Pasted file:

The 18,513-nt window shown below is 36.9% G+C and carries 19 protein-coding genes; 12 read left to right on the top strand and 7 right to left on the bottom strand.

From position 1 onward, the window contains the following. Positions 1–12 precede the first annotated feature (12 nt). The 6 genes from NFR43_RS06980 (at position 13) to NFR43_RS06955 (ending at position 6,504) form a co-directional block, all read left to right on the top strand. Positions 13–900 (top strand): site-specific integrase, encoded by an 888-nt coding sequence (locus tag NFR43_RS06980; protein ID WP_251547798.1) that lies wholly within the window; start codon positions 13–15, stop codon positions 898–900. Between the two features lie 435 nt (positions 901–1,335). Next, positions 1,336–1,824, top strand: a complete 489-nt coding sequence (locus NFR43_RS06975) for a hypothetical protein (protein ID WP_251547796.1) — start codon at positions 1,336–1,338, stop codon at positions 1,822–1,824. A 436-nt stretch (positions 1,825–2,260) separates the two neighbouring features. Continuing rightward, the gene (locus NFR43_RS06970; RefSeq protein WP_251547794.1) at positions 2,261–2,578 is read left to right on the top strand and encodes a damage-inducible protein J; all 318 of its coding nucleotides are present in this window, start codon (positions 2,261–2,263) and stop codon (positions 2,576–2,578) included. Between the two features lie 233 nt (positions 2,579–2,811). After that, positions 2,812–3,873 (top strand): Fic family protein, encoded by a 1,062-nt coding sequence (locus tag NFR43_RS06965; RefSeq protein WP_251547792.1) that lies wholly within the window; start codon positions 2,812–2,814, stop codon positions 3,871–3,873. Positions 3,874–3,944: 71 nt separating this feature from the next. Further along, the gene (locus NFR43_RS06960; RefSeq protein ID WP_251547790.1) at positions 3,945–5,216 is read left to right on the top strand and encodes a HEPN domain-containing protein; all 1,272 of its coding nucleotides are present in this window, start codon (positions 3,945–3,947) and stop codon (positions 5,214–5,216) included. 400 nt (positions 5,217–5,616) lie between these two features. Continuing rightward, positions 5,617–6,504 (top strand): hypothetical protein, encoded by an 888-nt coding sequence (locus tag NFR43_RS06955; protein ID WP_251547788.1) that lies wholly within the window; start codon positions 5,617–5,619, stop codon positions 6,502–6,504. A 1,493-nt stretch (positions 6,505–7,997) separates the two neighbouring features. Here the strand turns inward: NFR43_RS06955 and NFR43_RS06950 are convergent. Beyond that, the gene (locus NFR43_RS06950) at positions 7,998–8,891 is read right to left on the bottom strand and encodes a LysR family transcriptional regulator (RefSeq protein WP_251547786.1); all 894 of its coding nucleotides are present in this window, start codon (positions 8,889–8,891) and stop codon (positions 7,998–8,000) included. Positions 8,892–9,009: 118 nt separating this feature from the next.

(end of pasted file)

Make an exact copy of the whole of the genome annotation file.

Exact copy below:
The 18,513-nt window shown below is 36.9% G+C and carries 19 protein-coding genes; 12 read left to right on the top strand and 7 right to left on the bottom strand.

From position 1 onward, the window contains the following. Positions 1–12 precede the first annotated feature (12 nt). The 6 genes from NFR43_RS06980 (at position 13) to NFR43_RS06955 (ending at position 6,504) form a co-directional block, all read left to right on the top strand. Positions 13–900 (top strand): site-specific integrase, encoded by an 888-nt coding sequence (locus tag NFR43_RS06980; protein ID WP_251547798.1) that lies wholly within the window; start codon positions 13–15, stop codon positions 898–900. Between the two features lie 435 nt (positions 901–1,335). Next, positions 1,336–1,824, top strand: a complete 489-nt coding sequence (locus NFR43_RS06975) for a hypothetical protein (protein ID WP_251547796.1) — start codon at positions 1,336–1,338, stop codon at positions 1,822–1,824. A 436-nt stretch (positions 1,825–2,260) separates the two neighbouring features. Continuing rightward, the gene (locus NFR43_RS06970; RefSeq protein WP_251547794.1) at positions 2,261–2,578 is read left to right on the top strand and encodes a damage-inducible protein J; all 318 of its coding nucleotides are present in this window, start codon (positions 2,261–2,263) and stop codon (positions 2,576–2,578) included. Between the two features lie 233 nt (positions 2,579–2,811). After that, positions 2,812–3,873 (top strand): Fic family protein, encoded by a 1,062-nt coding sequence (locus tag NFR43_RS06965; RefSeq protein WP_251547792.1) that lies wholly within the window; start codon positions 2,812–2,814, stop codon positions 3,871–3,873. Positions 3,874–3,944: 71 nt separating this feature from the next. Further along, the gene (locus NFR43_RS06960; RefSeq protein ID WP_251547790.1) at positions 3,945–5,216 is read left to right on the top strand and encodes a HEPN domain-containing protein; all 1,272 of its coding nucleotides are present in this window, start codon (positions 3,945–3,947) and stop codon (positions 5,214–5,216) included. 400 nt (positions 5,217–5,616) lie between these two features. Continuing rightward, positions 5,617–6,504 (top strand): hypothetical protein, encoded by an 888-nt coding sequence (locus tag NFR43_RS06955; protein ID WP_251547788.1) that lies wholly within the window; start codon positions 5,617–5,619, stop codon positions 6,502–6,504. A 1,493-nt stretch (positions 6,505–7,997) separates the two neighbouring features. Here the strand turns inward: NFR43_RS06955 and NFR43_RS06950 are convergent. Beyond that, the gene (locus NFR43_RS06950) at positions 7,998–8,891 is read right to left on the bottom strand and encodes a LysR family transcriptional regulator (RefSeq protein WP_251547786.1); all 894 of its coding nucleotides are present in this window, start codon (positions 8,889–8,891) and stop codon (positions 7,998–8,000) included. Positions 8,892–9,009: 118 nt separating this feature from the next.